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About the Genocide Convention:
- The Convention on the Prevention and Punishment of the Crime of Genocide or the Genocide Convention codified the crime of genocide for the first time. It was the 1st human rights treaty adopted by the UNGA.
- The use of the term ‘genocide’ is credited to Raphael Lemkin. He was a Polish lawyer noted for initiating the Genocide Convention.
- India, along with Panama and Cuba, sponsored the General Assembly Resolution 96(I) to affirm genocide as ‘a crime under international law’ in 1946.
- The adoption of this resolution led to the drafting of a convention for the prohibition of genocide. This was passed by the UNGA in 1948. The Convention came into effect in 1951 and over 150 states are party to it.
- The Convention seeks to prevent genocide and ensure that the crime is punished.
What legal obligations does it impose?
- States that are party to the convention are required to:
- Not commit genocide and also to prevent and punish the crime (Article I)
- Legislate to give effect to the Convention’s provisions (Article V)
- Provide for effective penalties for those guilty of genocide (Article V)
- Try those charged with the crime in a competent tribunal (Article VI)
How far has India fulfilled its obligations?
- India was a key sponsor of the UNGA resolution to condemn genocide and label it as an international crime. However, despite signing and ratifying it, India hasn’t enacted a legislation in accordance with the Convention’s Article VI.
- The country stands in violation of its obligations to criminalize genocide through its domestic law as required by Articles V, VI and VII. It hasn’t taken sufficient measures to ensure the prevention of this crime.
- The domestic law has no comparable provisions for prosecution of any mass crime, let alone genocide.
- The IPC provisions relating to unlawful assembly, rioting and ‘promoting enmity between different groups’ don’t embody the basic elements of genocide as a crime. Genocide is a crime against a collectivity, with the specific intention to destroy it.
- The available provisions don’t pertain to another important aspect of the Convention- i.e. prevention. India must create conditions to prevent the growth of hate speech and associated acts that may facilitate a genocide.
How is noncompliance being treating on the world stage?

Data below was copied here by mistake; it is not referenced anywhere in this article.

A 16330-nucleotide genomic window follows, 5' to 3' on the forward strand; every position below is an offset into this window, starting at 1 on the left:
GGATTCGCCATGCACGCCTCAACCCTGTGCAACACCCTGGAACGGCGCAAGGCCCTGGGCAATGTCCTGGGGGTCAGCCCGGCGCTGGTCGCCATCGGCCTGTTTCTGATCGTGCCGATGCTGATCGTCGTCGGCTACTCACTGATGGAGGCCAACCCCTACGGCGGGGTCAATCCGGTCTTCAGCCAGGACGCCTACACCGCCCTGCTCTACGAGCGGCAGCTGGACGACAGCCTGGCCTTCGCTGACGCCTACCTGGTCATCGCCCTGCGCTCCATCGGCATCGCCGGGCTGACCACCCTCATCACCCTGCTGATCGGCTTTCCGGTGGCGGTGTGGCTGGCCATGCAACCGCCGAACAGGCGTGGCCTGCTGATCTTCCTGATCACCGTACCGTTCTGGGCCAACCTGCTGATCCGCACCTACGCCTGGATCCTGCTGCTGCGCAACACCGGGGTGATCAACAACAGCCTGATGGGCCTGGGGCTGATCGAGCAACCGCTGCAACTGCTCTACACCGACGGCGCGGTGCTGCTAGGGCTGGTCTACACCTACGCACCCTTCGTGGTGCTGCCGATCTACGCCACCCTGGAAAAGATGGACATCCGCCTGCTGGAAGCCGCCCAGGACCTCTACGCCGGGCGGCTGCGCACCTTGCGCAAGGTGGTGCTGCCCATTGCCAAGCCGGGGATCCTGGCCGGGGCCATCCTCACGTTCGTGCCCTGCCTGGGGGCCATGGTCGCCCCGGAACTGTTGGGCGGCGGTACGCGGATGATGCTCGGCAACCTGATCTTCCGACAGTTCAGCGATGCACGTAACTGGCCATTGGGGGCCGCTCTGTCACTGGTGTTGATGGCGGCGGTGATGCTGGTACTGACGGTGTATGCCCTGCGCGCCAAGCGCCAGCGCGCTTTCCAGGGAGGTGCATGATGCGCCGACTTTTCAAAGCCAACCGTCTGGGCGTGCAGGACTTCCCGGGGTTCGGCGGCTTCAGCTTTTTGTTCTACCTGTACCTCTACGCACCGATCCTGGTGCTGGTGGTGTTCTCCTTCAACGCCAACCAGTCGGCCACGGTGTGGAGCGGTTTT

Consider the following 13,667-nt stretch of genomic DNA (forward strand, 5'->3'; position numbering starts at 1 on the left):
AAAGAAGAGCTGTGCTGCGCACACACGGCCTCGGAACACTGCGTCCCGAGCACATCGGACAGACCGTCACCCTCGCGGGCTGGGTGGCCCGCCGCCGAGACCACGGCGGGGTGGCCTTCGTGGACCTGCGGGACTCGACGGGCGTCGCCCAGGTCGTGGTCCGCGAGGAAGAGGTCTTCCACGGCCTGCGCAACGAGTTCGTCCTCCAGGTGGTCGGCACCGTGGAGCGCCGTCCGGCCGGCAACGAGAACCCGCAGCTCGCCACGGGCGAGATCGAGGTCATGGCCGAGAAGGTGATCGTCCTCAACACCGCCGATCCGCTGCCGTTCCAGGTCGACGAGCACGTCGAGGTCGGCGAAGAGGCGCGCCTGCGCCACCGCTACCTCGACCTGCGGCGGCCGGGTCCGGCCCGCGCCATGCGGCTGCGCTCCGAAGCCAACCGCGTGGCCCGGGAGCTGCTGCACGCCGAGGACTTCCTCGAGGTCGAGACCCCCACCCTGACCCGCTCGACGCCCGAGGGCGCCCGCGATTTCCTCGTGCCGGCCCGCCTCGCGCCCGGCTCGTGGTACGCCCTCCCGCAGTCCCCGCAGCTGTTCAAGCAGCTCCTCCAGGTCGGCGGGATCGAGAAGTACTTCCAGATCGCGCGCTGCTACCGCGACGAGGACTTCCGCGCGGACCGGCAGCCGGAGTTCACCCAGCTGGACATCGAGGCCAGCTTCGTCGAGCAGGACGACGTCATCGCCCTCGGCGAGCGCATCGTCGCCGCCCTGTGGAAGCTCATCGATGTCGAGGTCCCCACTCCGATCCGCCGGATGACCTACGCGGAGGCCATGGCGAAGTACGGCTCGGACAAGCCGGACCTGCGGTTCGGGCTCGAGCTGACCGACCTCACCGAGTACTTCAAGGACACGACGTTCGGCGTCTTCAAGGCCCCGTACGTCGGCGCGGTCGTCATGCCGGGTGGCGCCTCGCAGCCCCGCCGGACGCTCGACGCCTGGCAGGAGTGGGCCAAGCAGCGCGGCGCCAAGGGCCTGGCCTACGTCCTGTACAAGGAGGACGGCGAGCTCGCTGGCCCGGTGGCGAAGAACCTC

- In the recent times, Gambia initiated proceedings, on the basis of the Genocide Convention, against Myanmar, before the International Court of Justice.
- This case is still in early stages but a noteworthy point is the court, in its first ruling, taking note of Gambia’s argument that the Convention embodies such an important concern that even a state, that isn’t specially affected, can still raise a legal claim, on the basis of being a part of the community of states.
- This legal development is expected to have significant implications for the future.
- Relying on Belgium vs. Senegal case, the ICJ stated that “It follows that any State party to the Genocide Convention, and not only a specially affected State, may invoke the responsibility of another State party with a view to ascertaining the alleged failure to comply with its obligations erga omnes partes, and to bring that failure to an end.”.
- Previously, the question of violation of the Convention was addressed by the ICJ in the Bosnia and Herzegovina v. Serbia and Montenegro case. In 2007, in its final judgement, the court noted Serbia’s failure to prevent genocide. The breaches related to the state’s obligation to prevent the crime and its lack of cooperation, but not for the commission of the crime.
What is the way ahead?
- Recently, incendiary speeches at a religious assembly calling for a genocide of Muslims in India have restarted discussions on hate speech and the limits of the legal system. Such incidents can be viewed as a part of a pattern targeting the minorities.
- In this discussion, it is important to take note of India’s international legal obligations under the Genocide Convention.
- It is more imperative than ever that India incorporates international legal protections against mass crimes in domestic legislation.